- Image: The primary location of God’s wrath is not in God; it is in us. Perhaps the best definition I have ever heard of God’s wrath is this one: “God’s wrath is our experience of the total incompatibility of our sinful state before the Holiness of God.” Sin and God’s holiness just don’t mix; they can’t keep company. Think of fire and water. They do not mix. They cannot coexist in the same spot. Bring them together and you can hear the conflict. Think of water spilled on a hot stove and hear the sizzling and popping; see the steam rising as the water flees. If, on the other hand, there is a lot of water, the fire is overwhelmed and extinguished, but the point is that they cannot coexist. They will conflict and one will win. This is wrath: the complete incompatibility of two things. It is this way between sin and God’s utter holiness. We must be purified before we can enter the presence of God otherwise we could never tolerate His glory. We would wail and grind our teeth and turn away in horror. The wrath is the conflict between our sin and God’s holiness. God cannot and will not change so we must be changed, otherwise we experience wrath. Notice that the experience is primarily within us, not God. God does not change; He is holy and serene; He is love. If we experience His wrath it is on account of us, not Him.
- Image: It is we who change, not God and this causes wrath to be experienced or not. Consider the following example. On the ceiling of my bedroom is a light with a 100-watt light bulb. At night before bed I delight in the light. I am accustomed to it. But then at bedtime I turn off the light and go to sleep. When I awake it is still dark, so I turn on the light. Ugh! Grrr! The light is bright and I curse it! Now, mind you, the light has not changed one bit. It is still the same 100-watt bulb it was hours earlier. The light is the same; it is I who have changed. But do you know what I do? I blame the light and say, “That light is harsh!” But the light is not harsh; it is just the same as when I was happy with it. Now that I have changed I experience its wrath but the wrath is really in me. Consider the experience of the ancient family of man with God. Adam and Eve walked with God in the cool of the evening when the dew collected on the grass (cf Gen 3:8). They had a warm friendship with Him and did not fear His presence. After sinning, they hid. Had God changed? He had not; they had. They now experienced him very differently. Fast forward to another theophany. God had come to Mt Sinai and as He descended the people were terrified, for there was thunder and lightning, clouds, and the loud blast of a trumpet. The people told Moses, “You speak to us, but let not God speak, else we will die” (Ex 20:19). God, too, warned Moses that the people could not get close lest His wrath be vented upon them (Ex 19:20-25). Had God changed? No, He had not. He was the same God who walked with them in the cool of the evening in a most intimate way. It was we who had changed. We had lost the holiness without which no one can see the Lord (Heb 12:14). The same God, unchanged though He was, now seemed frightening and wrathful to us.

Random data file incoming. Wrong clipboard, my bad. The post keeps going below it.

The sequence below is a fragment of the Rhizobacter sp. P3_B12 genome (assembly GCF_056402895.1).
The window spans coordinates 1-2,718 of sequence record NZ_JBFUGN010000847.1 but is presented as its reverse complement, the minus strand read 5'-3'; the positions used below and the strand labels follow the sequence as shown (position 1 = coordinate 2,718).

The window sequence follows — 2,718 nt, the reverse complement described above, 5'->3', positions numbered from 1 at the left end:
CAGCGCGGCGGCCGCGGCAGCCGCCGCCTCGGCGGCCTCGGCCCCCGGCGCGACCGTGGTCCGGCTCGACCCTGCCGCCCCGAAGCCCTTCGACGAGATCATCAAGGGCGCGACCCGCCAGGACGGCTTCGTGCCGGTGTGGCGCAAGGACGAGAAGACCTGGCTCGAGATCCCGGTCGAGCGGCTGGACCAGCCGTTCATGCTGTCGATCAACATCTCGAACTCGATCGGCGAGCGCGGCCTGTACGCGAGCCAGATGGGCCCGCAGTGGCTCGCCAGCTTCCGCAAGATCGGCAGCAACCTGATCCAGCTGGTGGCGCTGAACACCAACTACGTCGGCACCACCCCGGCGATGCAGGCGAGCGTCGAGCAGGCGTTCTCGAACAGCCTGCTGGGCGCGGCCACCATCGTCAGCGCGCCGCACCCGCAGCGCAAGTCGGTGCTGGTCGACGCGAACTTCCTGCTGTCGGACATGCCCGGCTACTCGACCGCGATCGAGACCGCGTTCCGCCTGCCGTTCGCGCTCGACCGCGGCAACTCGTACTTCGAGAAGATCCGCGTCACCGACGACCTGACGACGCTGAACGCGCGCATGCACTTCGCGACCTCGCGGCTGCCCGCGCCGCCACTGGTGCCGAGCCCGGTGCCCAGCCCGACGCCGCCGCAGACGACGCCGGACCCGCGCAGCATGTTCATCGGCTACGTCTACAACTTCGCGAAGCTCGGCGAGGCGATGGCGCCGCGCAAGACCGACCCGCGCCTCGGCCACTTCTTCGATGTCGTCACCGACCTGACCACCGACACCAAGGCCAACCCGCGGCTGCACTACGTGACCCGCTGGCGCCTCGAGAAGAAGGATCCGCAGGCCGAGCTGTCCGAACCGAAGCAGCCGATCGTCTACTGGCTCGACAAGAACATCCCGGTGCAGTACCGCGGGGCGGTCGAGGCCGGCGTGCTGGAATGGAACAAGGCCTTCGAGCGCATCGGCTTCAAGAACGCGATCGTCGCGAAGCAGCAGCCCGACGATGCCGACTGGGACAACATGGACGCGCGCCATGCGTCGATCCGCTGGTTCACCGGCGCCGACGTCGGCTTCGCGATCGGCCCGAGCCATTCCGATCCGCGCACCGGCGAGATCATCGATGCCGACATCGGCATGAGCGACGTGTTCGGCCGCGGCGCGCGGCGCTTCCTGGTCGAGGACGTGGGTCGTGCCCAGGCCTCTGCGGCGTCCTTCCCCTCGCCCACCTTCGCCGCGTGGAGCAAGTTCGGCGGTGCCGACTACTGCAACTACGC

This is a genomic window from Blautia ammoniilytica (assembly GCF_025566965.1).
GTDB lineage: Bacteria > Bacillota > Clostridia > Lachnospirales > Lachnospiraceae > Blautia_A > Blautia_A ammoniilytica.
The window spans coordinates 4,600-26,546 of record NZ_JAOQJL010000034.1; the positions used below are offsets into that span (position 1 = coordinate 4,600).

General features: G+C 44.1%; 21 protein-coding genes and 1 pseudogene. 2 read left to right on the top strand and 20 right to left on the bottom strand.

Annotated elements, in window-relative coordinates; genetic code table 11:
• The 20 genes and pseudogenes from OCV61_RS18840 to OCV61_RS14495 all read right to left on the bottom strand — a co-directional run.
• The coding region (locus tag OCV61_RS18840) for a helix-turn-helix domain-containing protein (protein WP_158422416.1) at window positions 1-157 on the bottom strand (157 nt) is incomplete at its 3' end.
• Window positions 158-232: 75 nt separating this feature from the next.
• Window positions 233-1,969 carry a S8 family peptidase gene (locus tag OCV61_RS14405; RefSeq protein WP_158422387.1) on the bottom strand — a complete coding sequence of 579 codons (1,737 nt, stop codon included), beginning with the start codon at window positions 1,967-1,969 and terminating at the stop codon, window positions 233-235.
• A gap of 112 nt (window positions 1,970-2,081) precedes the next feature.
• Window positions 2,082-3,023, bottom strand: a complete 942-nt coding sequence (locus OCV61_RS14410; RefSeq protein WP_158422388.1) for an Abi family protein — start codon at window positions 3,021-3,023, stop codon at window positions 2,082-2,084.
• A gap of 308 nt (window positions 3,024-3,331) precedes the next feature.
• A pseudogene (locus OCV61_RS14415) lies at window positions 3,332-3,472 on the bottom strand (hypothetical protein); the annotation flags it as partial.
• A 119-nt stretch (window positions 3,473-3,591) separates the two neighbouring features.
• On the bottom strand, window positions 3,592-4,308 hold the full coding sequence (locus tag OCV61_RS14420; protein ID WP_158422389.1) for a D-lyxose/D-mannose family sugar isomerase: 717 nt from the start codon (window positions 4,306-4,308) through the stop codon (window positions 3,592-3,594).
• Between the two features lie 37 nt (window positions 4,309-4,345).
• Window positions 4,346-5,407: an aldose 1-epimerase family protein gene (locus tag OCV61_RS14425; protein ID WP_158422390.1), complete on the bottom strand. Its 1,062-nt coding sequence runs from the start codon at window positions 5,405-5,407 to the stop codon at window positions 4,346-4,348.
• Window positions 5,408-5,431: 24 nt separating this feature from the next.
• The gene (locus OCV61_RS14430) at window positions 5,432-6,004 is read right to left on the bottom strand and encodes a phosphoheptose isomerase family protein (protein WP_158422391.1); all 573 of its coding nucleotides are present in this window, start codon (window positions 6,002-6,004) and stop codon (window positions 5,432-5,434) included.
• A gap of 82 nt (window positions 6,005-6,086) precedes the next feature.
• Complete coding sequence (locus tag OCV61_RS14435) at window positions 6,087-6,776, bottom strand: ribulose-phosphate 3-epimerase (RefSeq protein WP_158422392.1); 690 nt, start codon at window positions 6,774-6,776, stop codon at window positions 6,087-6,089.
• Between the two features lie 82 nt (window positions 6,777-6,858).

- What then shall we do? If we can allow the image of fire to remain before us we may well find a hopeful sign in God’s providence. God is a holy fire, a consuming fire (cf Heb 12:26; Is 33:14); how can we possibly come into His presence? How can we avoid the wrath that would destroy us? Well, what is the only thing that survives in the presence of fire? Fire is the only thing that survives! So we’d better become fire if we want to see God. So it was that God sent tongues of fire upon the Apostles, and upon us at our Confirmation. God wants to set us on fire with the Holy Spirit and in holiness. God wants to bring us up to the temperature of glory so that we can stand in His presence: “See, I will send my messenger, who will prepare the way before me. Then suddenly the Lord you are seeking will come to his temple; the messenger of the covenant, whom you desire, will come,” says the LORD Almighty. But who can endure the day of his coming? Who can stand when he appears? For he will be like a refiner’s fire or a launderer’s soap. He will sit as a refiner and purifier of silver; he will purify the Levites and refine them like gold and silver. Then the LORD will have men who will bring offerings in righteousness, and the offerings of Judah and Jerusalem will be acceptable to the LORD, as in days gone by, as in former years (Mal 3:1-4). Indeed, Jesus has now come: For you have turned to God from idols to serve the living and true God, and to wait for his Son from heaven, whom he raised from the dead—Jesus, who rescues us from the coming wrath (1 Thess 1:10-11).
So there is a “wrath of God,” but it is more in us than in God. But I will not say to you that there is no wrath in God. Scripture does indicate that wrath pertains to God’s inner life. What exactly it is and how God experiences it is mysterious. To some extent we can say what it is not (as we did above) but we cannot really say precisely what it is. Far more rich than this is the meditation that the wrath of God is essentially in us. It is our experience of the incompatibility of sin before God. We must be washed clean in the Blood of the Lamb and purified. Most of us will also need purification in Purgatory, but if we let the Lord do His saving work, we are saved from the wrath, for we are made holy and set on fire with His love. Fire never fears the presence of fire. God is love, but He will not change, so love must change us.
One of the greatest cinematic depictions of the wrath of God occurred in the movie Raiders of the Lost Ark. The Nazis sinfully think that they can open the Ark and endure the presence of God. What they get is wrath, for sin cannot endure the reality of God’s presence. “Enjoy” this clip from the movie!